My feeling is that, regardless of whatever order of monks he was in, he was a believer in God, the Father, and Christ, the Son. We have to also remember that this man was 1) largely uneducated, or at the very least UNDER-educated; 2) we’re talking about the 1600’s during a time of war and extreme poverty as-well-as a man who, 3) due to his physical injuries, had little to no choice’s about where he could turn to make an honest living. Yes, he was a valet in the king’s house for a time, but left (or was let go?) due to his clumsiness; 4) during that time and in that part of the country, there were likely not any other monasteries that he could join. From what I understand, that was extremely important to him because of a vision he’d had during the 30-year’s war, as well as the beliefs he’d had as a child (and apparently still had) regarding God. His desire was to serve the Christ he knew from childhood, supposedly. But maybe even those things don’t matter because, really, we can’t possibly know or understand what Brother Lawrence’s beliefs were except for the things that he wrote or said; none of which leads me to believe anything negative about him.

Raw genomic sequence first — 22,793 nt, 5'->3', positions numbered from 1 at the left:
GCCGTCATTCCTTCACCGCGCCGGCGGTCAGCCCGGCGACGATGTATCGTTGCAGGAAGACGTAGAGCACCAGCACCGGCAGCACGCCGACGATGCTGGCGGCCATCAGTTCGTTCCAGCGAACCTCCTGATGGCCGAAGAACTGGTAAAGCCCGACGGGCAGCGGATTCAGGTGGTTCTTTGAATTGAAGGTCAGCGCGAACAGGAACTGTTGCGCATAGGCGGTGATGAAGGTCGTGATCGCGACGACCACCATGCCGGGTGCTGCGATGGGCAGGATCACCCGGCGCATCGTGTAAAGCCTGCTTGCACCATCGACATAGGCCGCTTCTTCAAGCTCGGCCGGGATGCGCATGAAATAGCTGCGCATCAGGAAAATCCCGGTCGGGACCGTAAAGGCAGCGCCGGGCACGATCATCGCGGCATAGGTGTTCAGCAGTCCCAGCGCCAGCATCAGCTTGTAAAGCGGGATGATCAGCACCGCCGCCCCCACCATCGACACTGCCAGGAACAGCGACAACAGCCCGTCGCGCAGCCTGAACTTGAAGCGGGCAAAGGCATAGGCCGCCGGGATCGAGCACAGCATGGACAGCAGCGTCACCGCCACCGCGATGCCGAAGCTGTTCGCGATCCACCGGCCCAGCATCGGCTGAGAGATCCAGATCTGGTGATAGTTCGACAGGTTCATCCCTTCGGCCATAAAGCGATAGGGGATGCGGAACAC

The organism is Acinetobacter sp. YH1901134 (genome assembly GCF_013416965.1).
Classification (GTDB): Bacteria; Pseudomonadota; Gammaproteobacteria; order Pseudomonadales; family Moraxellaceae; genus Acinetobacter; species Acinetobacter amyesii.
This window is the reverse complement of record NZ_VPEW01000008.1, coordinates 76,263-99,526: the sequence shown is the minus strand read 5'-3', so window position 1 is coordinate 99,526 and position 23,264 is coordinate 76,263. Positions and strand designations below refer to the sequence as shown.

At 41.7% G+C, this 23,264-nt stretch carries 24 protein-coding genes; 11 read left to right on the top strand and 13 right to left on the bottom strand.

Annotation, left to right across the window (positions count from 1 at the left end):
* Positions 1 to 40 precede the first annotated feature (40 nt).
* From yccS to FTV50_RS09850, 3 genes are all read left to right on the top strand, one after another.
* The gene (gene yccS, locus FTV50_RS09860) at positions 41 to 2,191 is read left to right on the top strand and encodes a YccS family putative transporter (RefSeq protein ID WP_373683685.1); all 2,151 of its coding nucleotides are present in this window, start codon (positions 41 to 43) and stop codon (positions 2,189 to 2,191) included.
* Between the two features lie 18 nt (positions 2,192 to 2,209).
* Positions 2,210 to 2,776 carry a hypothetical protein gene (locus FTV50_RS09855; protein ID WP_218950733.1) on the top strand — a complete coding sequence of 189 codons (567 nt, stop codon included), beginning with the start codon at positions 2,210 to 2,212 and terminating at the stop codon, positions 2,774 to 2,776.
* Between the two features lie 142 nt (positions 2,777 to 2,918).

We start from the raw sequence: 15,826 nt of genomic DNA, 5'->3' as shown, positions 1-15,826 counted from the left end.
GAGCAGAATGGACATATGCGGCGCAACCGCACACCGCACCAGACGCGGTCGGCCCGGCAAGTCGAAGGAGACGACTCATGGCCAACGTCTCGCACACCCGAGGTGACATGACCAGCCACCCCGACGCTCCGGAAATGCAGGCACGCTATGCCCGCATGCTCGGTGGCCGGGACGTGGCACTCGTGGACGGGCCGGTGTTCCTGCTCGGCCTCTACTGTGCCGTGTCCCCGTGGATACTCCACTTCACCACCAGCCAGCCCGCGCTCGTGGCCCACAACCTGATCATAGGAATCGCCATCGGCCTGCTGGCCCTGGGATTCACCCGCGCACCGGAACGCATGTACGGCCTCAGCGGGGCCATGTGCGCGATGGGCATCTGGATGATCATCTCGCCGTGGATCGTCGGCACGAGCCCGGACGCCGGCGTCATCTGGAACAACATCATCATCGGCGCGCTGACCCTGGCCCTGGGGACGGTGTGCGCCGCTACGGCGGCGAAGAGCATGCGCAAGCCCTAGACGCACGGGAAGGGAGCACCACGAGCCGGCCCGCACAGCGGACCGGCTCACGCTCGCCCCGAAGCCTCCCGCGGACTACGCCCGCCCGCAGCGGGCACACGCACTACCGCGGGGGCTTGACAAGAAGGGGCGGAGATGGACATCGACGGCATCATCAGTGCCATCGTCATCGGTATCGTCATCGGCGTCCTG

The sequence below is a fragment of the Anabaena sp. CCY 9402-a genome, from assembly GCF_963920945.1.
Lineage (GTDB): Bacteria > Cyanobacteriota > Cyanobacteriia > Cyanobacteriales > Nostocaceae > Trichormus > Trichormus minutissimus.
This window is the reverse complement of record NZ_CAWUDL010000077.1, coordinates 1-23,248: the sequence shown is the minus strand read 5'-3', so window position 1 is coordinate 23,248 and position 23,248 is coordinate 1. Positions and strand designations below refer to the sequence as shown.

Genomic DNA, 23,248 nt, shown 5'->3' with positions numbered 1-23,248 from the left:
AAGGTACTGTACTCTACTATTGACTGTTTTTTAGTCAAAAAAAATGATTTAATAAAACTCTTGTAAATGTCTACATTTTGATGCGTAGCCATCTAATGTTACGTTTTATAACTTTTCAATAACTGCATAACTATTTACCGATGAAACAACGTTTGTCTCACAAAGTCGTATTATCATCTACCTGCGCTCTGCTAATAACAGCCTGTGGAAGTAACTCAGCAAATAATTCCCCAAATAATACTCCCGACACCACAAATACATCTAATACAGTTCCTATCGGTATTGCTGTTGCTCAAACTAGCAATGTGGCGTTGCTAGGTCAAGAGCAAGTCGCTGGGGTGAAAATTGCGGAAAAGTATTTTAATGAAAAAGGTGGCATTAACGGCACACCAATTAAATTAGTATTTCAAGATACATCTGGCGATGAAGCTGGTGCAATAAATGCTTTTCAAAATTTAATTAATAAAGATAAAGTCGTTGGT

Nothing that I’ve read, limited though it was, leads me to believe that we can “charge” him with mysticism (as that word is defined today). If we COULD, though, would that negate the “right things” or “truths” that we know he said about God? After all, what person, Christian or not, hasn’t done, said, believed, and/or felt things for which we wouldn’t want to be judged by other humans over 300 years after our deaths?

I love these kinds of theological discussions… makes me very glad to be a part of this group.

I pray a beautiful weekend for everyone. God bless,